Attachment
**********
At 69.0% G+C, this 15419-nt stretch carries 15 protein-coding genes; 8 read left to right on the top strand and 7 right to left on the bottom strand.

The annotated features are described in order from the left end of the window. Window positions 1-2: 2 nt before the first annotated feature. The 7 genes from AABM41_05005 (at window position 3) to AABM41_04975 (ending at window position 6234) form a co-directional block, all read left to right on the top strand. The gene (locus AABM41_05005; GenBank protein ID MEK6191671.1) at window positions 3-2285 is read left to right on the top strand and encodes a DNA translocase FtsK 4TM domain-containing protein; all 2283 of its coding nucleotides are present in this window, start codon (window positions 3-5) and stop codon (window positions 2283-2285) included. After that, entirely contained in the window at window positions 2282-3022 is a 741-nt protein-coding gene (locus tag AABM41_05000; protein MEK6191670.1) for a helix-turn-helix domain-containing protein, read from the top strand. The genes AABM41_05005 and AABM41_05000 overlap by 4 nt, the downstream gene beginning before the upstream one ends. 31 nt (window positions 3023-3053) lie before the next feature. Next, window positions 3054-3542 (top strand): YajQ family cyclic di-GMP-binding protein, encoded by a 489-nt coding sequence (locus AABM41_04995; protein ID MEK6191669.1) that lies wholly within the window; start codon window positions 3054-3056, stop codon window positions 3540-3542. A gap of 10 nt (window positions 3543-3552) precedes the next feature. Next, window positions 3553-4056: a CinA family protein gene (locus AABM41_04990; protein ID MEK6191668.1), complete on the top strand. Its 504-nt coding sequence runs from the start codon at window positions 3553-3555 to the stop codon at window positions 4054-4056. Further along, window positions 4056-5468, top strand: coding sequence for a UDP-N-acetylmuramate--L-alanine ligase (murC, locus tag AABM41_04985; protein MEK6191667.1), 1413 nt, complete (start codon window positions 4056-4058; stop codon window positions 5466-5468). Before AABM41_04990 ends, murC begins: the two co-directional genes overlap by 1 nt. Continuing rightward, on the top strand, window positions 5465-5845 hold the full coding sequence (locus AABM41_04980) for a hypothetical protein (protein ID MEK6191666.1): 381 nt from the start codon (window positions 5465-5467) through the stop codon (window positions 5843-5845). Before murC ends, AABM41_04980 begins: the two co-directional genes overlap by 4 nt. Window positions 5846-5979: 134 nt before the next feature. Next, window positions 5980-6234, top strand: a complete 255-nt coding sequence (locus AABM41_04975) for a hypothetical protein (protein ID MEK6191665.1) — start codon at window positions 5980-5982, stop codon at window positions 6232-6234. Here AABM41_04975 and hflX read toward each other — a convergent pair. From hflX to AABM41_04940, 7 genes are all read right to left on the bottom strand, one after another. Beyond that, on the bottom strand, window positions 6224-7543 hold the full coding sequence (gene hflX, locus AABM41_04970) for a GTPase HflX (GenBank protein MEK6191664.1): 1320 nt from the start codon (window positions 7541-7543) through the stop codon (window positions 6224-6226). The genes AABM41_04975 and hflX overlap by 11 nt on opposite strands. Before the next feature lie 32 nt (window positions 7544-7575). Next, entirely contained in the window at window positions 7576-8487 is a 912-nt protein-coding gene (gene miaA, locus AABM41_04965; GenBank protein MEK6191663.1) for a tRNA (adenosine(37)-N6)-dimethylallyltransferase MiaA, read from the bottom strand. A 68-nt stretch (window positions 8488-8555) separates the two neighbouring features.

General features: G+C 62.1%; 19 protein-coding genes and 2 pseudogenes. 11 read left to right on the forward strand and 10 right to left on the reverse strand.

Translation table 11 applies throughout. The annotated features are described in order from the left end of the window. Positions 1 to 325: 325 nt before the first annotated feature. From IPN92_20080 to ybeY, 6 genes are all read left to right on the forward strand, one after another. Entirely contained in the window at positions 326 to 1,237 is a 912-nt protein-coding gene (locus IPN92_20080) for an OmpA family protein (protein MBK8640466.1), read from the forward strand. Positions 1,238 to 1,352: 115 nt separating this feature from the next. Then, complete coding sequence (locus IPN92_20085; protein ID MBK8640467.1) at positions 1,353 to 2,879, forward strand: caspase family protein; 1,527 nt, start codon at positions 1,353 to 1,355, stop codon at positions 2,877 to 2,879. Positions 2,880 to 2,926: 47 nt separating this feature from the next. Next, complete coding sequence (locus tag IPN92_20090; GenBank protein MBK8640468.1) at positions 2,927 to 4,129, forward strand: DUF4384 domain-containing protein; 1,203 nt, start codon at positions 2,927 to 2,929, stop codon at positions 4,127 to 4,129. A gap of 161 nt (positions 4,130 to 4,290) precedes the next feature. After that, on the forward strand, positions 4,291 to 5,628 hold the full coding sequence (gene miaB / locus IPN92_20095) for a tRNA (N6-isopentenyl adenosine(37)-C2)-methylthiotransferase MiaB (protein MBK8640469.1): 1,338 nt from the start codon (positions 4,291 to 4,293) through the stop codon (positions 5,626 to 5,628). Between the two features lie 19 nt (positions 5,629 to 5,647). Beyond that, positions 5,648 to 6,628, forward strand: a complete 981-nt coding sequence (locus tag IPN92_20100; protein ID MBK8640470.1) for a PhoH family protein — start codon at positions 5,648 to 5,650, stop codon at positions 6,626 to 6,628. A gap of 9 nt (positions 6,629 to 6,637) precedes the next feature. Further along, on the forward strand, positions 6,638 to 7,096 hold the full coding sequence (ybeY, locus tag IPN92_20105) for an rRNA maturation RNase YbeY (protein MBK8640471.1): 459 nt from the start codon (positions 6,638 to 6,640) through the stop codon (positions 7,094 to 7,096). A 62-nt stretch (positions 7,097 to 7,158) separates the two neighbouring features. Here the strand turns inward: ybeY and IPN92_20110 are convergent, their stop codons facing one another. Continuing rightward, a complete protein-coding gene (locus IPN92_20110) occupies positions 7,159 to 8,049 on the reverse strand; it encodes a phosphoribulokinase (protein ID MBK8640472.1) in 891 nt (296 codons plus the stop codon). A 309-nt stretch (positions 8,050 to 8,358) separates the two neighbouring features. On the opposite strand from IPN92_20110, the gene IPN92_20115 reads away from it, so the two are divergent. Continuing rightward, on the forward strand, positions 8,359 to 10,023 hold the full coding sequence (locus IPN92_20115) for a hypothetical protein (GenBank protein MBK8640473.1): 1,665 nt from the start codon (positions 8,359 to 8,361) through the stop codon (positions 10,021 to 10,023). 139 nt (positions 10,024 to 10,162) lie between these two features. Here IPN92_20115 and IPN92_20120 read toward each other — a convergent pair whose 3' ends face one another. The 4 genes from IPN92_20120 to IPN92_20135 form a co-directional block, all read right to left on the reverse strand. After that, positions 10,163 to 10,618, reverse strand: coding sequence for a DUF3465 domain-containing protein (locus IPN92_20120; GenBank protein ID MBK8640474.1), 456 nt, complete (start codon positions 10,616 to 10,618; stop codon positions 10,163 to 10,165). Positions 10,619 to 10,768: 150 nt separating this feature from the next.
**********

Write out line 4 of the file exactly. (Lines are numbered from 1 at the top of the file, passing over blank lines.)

Translation table 11 applies throughout. The annotated features are described in order from the left end of the window. Positions 1 to 325: 325 nt before the first annotated feature. From IPN92_20080 to ybeY, 6 genes are all read left to right on the forward strand, one after another. Entirely contained in the window at positions 326 to 1,237 is a 912-nt protein-coding gene (locus IPN92_20080) for an OmpA family protein (protein MBK8640466.1), read from the forward strand. Positions 1,238 to 1,352: 115 nt separating this feature from the next. Then, complete coding sequence (locus IPN92_20085; protein ID MBK8640467.1) at positions 1,353 to 2,879, forward strand: caspase family protein; 1,527 nt, start codon at positions 1,353 to 1,355, stop codon at positions 2,877 to 2,879. Positions 2,880 to 2,926: 47 nt separating this feature from the next. Next, complete coding sequence (locus tag IPN92_20090; GenBank protein MBK8640468.1) at positions 2,927 to 4,129, forward strand: DUF4384 domain-containing protein; 1,203 nt, start codon at positions 2,927 to 2,929, stop codon at positions 4,127 to 4,129. A gap of 161 nt (positions 4,130 to 4,290) precedes the next feature. After that, on the forward strand, positions 4,291 to 5,628 hold the full coding sequence (gene miaB / locus IPN92_20095) for a tRNA (N6-isopentenyl adenosine(37)-C2)-methylthiotransferase MiaB (protein MBK8640469.1): 1,338 nt from the start codon (positions 4,291 to 4,293) through the stop codon (positions 5,626 to 5,628). Between the two features lie 19 nt (positions 5,629 to 5,647). Beyond that, positions 5,648 to 6,628, forward strand: a complete 981-nt coding sequence (locus tag IPN92_20100; protein ID MBK8640470.1) for a PhoH family protein — start codon at positions 5,648 to 5,650, stop codon at positions 6,626 to 6,628. A gap of 9 nt (positions 6,629 to 6,637) precedes the next feature. Further along, on the forward strand, positions 6,638 to 7,096 hold the full coding sequence (ybeY, locus tag IPN92_20105) for an rRNA maturation RNase YbeY (protein MBK8640471.1): 459 nt from the start codon (positions 6,638 to 6,640) through the stop codon (positions 7,094 to 7,096). A 62-nt stretch (positions 7,097 to 7,158) separates the two neighbouring features. Here the strand turns inward: ybeY and IPN92_20110 are convergent, their stop codons facing one another. Continuing rightward, a complete protein-coding gene (locus IPN92_20110) occupies positions 7,159 to 8,049 on the reverse strand; it encodes a phosphoribulokinase (protein ID MBK8640472.1) in 891 nt (296 codons plus the stop codon). A 309-nt stretch (positions 8,050 to 8,358) separates the two neighbouring features. On the opposite strand from IPN92_20110, the gene IPN92_20115 reads away from it, so the two are divergent. Continuing rightward, on the forward strand, positions 8,359 to 10,023 hold the full coding sequence (locus IPN92_20115) for a hypothetical protein (GenBank protein MBK8640473.1): 1,665 nt from the start codon (positions 8,359 to 8,361) through the stop codon (positions 10,021 to 10,023). 139 nt (positions 10,024 to 10,162) lie between these two features. Here IPN92_20115 and IPN92_20120 read toward each other — a convergent pair whose 3' ends face one another. The 4 genes from IPN92_20120 to IPN92_20135 form a co-directional block, all read right to left on the reverse strand. After that, positions 10,163 to 10,618, reverse strand: coding sequence for a DUF3465 domain-containing protein (locus IPN92_20120; GenBank protein ID MBK8640474.1), 456 nt, complete (start codon positions 10,616 to 10,618; stop codon positions 10,163 to 10,165). Positions 10,619 to 10,768: 150 nt separating this feature from the next.